Kevin Durant has not played in a game with the Brooklyn Nets and will wait until next season to debut with his new team, but the two-time NBA Finals MVP may have already played a major role in shaping the direction of the franchise.
The Nets announced on Saturday that they have mutually parted ways with Kenny Atkinson, but all indications have been that the coach was pushed out after failing to connect with his new star players. Kyrie Irving is said to have “soured” on Atkinson early on, and Durant was reportedly less than thrilled with the coach as well.
According to a new report from Shams Charania and Alex Schiffer of The Athletic, Atkinson told his players and staff after last Wednesday’s 39-point blowout loss to the Memphis Grizzlies that it was time for everyone to air their grievances. A spirited team meeting followed, and Durant spoke up about the bad habits he has seen and told the Nets they were not showing the proper traits needed to become a title contender. As The Athletic described, Durant’s lecture may have been the “most critical thing” that happened in the meeting.
Like Irving, Durant reportedly never made a connection with Atkinson. You could argue that it would be difficult for him to do that without playing, but watching from a distance may have given Durant an even better understanding of how things were going. Apparently Durant didn’t like what he saw, and The Athletic reports that there was a “growing belief that (Durant and Irving) did not have interest in playing for (Atkinson) when this team is whole again next season.”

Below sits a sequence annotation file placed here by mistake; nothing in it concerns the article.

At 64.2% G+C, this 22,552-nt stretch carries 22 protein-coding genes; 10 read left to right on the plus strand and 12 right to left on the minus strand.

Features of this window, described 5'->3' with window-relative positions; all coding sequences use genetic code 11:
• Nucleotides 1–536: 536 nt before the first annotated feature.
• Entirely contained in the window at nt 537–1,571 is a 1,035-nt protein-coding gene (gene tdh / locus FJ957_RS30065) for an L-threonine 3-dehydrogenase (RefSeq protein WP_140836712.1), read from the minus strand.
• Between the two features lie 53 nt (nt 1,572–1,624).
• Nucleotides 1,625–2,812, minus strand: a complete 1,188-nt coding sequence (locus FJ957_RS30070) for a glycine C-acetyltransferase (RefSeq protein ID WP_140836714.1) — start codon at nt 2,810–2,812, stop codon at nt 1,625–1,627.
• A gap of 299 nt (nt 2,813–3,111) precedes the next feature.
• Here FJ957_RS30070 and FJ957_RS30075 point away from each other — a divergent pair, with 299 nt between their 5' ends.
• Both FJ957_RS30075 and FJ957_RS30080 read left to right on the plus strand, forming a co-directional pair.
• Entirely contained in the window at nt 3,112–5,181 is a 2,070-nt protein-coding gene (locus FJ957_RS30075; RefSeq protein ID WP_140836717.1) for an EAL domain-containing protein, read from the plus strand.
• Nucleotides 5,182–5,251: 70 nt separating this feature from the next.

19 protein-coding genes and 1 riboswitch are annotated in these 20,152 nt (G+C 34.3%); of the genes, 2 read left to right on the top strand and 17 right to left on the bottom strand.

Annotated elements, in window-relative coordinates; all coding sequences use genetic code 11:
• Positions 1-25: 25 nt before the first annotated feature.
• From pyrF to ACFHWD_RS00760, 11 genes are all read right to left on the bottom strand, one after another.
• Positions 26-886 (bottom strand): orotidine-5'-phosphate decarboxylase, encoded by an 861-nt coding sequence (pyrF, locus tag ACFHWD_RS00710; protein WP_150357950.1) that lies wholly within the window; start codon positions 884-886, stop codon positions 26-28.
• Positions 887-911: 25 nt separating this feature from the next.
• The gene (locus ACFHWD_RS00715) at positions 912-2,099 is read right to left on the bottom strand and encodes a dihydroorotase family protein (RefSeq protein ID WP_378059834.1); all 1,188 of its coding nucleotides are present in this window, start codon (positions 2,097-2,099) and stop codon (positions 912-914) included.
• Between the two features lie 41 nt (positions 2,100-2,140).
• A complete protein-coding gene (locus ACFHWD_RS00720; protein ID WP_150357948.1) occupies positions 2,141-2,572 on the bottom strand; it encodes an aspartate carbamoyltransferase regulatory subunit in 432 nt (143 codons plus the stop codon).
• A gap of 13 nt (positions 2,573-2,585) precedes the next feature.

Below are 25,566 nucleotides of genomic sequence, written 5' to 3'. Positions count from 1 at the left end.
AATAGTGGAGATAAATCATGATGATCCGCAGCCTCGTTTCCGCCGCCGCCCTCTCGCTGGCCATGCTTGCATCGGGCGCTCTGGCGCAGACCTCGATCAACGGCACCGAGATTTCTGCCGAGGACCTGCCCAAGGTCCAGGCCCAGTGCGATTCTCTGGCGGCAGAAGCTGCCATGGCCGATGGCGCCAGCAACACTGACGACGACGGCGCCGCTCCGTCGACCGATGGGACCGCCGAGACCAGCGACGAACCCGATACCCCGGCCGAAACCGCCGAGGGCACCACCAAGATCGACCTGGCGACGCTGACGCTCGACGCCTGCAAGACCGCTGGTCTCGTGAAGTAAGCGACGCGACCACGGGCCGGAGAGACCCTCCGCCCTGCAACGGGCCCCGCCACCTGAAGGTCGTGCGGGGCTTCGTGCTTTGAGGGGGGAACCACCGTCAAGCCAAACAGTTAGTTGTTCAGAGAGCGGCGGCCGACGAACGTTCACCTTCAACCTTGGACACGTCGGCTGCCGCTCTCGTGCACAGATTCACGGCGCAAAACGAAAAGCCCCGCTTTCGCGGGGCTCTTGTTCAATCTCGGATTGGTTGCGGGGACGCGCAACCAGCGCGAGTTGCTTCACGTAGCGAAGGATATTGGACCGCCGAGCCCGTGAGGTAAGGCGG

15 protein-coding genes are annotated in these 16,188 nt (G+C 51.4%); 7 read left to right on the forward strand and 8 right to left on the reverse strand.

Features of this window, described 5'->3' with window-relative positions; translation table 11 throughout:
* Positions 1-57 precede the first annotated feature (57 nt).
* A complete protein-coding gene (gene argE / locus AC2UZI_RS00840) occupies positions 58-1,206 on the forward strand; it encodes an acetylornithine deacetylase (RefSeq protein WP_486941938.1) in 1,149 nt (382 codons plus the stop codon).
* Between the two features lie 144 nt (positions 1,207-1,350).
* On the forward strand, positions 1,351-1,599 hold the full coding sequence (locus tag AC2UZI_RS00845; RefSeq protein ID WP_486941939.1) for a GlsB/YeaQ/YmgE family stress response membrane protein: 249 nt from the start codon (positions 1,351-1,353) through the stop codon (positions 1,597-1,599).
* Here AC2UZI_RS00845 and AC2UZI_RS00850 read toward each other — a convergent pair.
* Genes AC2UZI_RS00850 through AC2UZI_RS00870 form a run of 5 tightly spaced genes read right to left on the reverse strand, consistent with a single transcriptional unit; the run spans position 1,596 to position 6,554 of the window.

The Nets were doing well and had improved each year under Atkinson before Durant, Irving and DeAndre Jordan arrived. It’s obvious that the dynamic changed once the superstars established themselves, and Atkinson even seemed to acknowledge that.
Now, the Nets have the difficult task of trying to find a coach who can connect with some high-maintenance stars while also developing younger players. They seemed to understand that they were taking that risk when they signed Irving.